Elevent states utilize Medicaid household income data to directly certify eligible children through a U.S. Department of Agriculture demonstration project. Find out more.

  • Income Eligibility
    If a child is not categorically eligible, the child may qualify for free or reduced-price meals based on household income. These households must fill out a school meal application.

    In the past, school districts collected paper applications from families, however, many districts have moved to offering online applications.

    Applications may only require the information necessary for a school to make an eligibility determination including:

    • the names of all household members;
    • the amount and source of income each member received in the previous month;
    • the signature of an adult household member; and
    • the last 4 digits of the Social Security number of the adult household member who signs the application, OR if the adult does not have a Social Security number, s/he must write “NONE” in that space or check the box, “I do not have a Social Security number,” if provided. It cannot be left blank.

    Requests on the application for ANY other information are strictly optional.

    The child’s school then compares the household size and total income to the Federal Income Eligibility Guidelines, which determine who is eligible for free and reduced-price meals. Children from families with incomes at or below 130 percent of the poverty level are eligible for free meals. Those with incomes between 130 percent and 185 percent of the poverty level are eligible for reduced-price meals.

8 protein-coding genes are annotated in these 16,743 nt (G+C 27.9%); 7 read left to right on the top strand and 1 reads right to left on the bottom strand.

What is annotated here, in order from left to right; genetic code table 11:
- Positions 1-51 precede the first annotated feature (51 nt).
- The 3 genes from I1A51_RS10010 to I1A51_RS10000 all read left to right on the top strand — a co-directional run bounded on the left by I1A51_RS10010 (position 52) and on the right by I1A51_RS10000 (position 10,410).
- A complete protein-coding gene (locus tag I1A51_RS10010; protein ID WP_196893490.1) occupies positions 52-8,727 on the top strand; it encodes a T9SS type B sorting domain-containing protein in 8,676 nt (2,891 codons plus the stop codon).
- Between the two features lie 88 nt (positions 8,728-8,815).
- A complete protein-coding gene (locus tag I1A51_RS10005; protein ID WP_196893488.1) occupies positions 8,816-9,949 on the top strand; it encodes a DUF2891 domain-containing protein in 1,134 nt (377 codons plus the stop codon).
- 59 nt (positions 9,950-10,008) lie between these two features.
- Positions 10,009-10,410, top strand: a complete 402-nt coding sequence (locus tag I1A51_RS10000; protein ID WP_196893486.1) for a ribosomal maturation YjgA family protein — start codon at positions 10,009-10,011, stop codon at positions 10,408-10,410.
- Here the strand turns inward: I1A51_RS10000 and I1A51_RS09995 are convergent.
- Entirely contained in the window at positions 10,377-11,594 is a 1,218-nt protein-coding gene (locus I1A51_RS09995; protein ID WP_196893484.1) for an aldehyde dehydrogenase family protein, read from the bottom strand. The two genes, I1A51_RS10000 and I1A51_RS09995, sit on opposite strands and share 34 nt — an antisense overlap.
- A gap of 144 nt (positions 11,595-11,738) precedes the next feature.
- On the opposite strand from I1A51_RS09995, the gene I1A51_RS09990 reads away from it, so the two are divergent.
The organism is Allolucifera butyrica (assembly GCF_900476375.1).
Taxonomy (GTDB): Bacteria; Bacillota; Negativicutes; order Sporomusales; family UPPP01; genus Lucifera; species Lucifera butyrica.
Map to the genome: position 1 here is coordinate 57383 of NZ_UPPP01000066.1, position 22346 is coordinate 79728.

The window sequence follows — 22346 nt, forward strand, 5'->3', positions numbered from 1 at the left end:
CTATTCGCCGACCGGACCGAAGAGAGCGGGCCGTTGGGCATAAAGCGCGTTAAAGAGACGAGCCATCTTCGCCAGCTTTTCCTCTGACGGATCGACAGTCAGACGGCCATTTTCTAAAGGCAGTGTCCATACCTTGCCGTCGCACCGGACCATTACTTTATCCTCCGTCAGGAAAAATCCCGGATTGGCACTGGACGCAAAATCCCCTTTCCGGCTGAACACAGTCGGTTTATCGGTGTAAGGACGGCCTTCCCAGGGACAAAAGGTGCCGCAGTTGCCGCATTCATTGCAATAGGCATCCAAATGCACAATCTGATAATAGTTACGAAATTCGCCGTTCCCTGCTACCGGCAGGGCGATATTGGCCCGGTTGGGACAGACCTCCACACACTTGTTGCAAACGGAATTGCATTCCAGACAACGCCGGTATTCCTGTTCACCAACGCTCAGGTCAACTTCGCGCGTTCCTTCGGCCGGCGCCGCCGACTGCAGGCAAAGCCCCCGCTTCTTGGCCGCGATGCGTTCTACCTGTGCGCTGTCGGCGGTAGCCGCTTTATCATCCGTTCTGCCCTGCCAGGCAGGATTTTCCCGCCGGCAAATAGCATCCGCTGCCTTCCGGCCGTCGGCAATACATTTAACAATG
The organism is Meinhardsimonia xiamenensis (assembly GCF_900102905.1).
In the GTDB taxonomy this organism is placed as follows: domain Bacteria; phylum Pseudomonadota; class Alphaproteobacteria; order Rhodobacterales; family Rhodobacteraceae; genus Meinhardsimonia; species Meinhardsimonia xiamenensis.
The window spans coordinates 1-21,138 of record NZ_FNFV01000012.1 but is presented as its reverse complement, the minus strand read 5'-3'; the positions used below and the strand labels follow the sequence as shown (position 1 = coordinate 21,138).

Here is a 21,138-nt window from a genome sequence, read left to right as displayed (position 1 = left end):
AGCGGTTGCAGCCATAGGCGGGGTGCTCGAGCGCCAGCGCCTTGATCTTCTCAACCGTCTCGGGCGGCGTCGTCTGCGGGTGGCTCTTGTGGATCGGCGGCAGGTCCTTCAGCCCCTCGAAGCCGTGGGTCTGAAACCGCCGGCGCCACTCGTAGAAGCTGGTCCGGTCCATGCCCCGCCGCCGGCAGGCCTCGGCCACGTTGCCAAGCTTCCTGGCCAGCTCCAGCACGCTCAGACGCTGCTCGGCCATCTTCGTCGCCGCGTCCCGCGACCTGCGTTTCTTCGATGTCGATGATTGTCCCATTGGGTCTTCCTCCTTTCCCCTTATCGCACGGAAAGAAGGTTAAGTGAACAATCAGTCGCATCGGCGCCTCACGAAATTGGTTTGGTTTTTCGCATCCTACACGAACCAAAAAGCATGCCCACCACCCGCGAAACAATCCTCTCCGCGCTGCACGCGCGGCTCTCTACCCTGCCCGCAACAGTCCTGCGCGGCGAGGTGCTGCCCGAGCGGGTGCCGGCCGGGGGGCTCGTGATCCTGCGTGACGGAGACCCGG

In the 2016–2017 school year, a household of three earning $26,208 or less would qualify for free school meals and a family of three earning up to $37,296 would qualify for reduced-price school meals. For more information, see FRAC’s Reimbursement Rates and Income Guidelines for the Federal Child Nutrition Programs.

How School Districts are Reimbursed

See school breakfast and school lunch reimbursement rates (pdf) for the 2017–2018 school year.

The federal reimbursement rate that schools receive for each meal served depends on whether a student is certified to receive free, reduced-price, or paid meals.

For the 2017–2018 school year, schools receive the following reimbursement per meal served:

School Breakfast Program

Free — $1.75
Reduced Price — $1.45
Paid — $0.50

“Severe need” schools (where at least 40 percent of the lunches served during the second preceding school year were free or reduced-price) receive an additional 34 cents for each free or reduced-price breakfast served.

National School Lunch Program

Free — $3.23
Reduced Price — $2.83
Paid — $0.31

Schools certified as meeting the Healthy, Hunger Free Kids Act of 2010 nutrition standards receive an additional 6 cents per lunch served. Schools where 60 percent or more lunches served during the second preceding school year were free or reduced-price receive an additional 2 cents per lunch served.